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Family planning in the Philippines is a relatively new development in this predominantly


Catholic country. Because of heavily entrenched Catholic beliefs, family planning--the idea
that women get pregnant when they want to--has had many detractors. However, there is now
an increasing number of advocates preaching the benefits of family planning and urging the
government to implement family planning policies.

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1. ahe Catholic church's influence in the Philippines has prevented many from seeking
family planning advice and methods. Since the late 1970s, the population in the
Philippines has doubled. Since 2001, the population has jumped from 77 million to 90
million, according to the Wall Street Journal. If access to family planning does not
increase, says Population Action International, the population is expected to rise to
170 million in the next 30 years. aoday, advocates are reaching out to the government
to educate the public about family planning and implement family planning programs.
Along with the economic benefits of family planning, it also reduces maternal deaths,
enables women to work outside the home and socialize with others.

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2. ahe Philippines, which is already experiencing a serious rice shortage, would be able
to decrease its dependence on foreign imports such as rice with fewer mouths to feed.
Additionally, the Philippine government would be able to save millions in state
revenue that would otherwise go toward addressing unintended pregnancies. ahe
government spends 8.2 billion Philippine pesos in medical care for unintended
pregnancies. If family planning were put in effect, it would only spend 0.6 billion
Philippine pesos on unintended pregnancies and 4 billion on contraceptive services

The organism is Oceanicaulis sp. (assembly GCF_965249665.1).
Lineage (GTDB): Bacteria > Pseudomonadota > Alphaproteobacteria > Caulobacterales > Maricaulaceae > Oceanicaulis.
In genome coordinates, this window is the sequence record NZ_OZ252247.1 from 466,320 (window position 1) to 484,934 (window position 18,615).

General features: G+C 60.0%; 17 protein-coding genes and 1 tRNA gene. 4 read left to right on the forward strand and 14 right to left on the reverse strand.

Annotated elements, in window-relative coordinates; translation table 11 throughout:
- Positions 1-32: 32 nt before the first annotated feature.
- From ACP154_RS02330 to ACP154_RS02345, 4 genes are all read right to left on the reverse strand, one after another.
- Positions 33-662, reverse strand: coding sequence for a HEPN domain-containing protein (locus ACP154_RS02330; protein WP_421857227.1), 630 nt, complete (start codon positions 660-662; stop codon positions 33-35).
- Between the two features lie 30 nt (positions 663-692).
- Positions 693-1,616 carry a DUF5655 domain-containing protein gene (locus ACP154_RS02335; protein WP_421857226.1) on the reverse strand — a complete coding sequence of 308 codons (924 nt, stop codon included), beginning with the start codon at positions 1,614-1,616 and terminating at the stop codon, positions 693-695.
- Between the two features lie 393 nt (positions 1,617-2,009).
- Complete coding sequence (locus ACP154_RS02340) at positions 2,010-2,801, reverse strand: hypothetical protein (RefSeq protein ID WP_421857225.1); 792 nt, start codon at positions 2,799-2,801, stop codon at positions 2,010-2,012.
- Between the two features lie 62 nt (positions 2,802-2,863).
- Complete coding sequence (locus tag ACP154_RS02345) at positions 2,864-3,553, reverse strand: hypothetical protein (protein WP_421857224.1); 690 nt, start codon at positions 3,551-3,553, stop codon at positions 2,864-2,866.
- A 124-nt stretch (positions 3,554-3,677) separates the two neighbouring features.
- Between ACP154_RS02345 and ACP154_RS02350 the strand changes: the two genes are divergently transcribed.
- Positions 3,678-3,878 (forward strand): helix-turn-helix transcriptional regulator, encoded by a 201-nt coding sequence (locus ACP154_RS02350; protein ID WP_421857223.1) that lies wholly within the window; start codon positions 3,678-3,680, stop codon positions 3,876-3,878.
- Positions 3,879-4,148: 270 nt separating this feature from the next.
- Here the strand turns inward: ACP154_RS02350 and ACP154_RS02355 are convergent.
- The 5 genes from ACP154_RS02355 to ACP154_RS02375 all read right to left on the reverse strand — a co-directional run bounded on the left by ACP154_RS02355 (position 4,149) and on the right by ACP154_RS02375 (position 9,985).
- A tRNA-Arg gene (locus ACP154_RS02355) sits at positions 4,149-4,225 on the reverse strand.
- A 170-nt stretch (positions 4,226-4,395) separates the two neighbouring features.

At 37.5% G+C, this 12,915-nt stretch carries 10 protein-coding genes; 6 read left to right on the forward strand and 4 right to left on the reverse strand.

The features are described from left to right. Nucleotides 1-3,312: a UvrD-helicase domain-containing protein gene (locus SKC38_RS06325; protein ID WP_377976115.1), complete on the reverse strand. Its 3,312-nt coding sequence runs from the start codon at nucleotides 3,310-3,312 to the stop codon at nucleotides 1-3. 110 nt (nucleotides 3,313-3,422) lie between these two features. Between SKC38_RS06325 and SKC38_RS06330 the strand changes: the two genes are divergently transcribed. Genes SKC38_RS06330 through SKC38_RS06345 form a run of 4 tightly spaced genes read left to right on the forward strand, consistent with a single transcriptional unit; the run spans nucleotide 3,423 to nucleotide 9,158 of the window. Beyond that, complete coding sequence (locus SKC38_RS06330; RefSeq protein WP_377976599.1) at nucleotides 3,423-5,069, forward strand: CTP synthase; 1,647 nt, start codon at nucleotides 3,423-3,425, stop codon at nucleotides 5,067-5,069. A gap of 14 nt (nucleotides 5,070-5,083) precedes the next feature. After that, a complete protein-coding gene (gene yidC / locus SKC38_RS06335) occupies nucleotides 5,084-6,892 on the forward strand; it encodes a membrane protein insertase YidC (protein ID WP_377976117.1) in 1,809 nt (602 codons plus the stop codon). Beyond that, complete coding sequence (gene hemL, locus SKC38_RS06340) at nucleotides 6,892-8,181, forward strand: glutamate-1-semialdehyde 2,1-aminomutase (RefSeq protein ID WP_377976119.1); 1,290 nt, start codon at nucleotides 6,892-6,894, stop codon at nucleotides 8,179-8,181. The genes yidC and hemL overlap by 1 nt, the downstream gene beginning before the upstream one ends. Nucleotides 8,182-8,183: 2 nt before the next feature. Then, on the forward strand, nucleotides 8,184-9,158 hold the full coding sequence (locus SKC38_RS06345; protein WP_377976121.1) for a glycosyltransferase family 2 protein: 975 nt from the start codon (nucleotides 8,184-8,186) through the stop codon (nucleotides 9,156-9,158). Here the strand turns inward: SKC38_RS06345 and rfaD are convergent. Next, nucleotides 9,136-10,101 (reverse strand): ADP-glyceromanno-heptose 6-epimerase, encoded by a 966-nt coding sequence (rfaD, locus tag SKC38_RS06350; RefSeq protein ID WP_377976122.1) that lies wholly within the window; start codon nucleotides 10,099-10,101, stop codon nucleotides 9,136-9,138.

and supplies. ahat is a savings of almost 4 billion Philippine pesos.

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3. ÿany women die from pregnancy (or delivery) because they are too young (under 18
years old), too old (older than 35 years), have pregnancies that are too close to each
other (less than 3 years apart) or have had too many pregnancies. According to the
Philippine Daily Inquirer, as many as 2,100 maternal deaths in the Philippines each
year could be prevented with family planning. It could also prevent deaths related to
ill-health resulting from unintended pregnancies. About 4,000 women die in the
Philippines each year because of pregnancy-related causes.

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4. According to Family Health International, family planning users are more likely to
work than non-users because it gives women the time to seek work opportunities
outside the home. Women in the Philippines have said that larger family size increase
their household responsibilities and make them unable to seek paid work. ÿore
children also require more income, thus a vicious cycle is formed. Filipina women
said they need more money to care for their children, but more children prevent them
from seeking work opportunities. Family planning provides a solution to both issues.

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5. Women in the Philippines who use family planning are more likely to join community
activities, religious organizations and take part in community projects, the Family
Health Organization says. Filipina women say these activities enabled them to
socialize, interact with peers and generally raised their self-esteem. Family planning
also increased their status at home, with many Filipina women saying they are equal
decision-makers, enabling them to work and travel outside their communities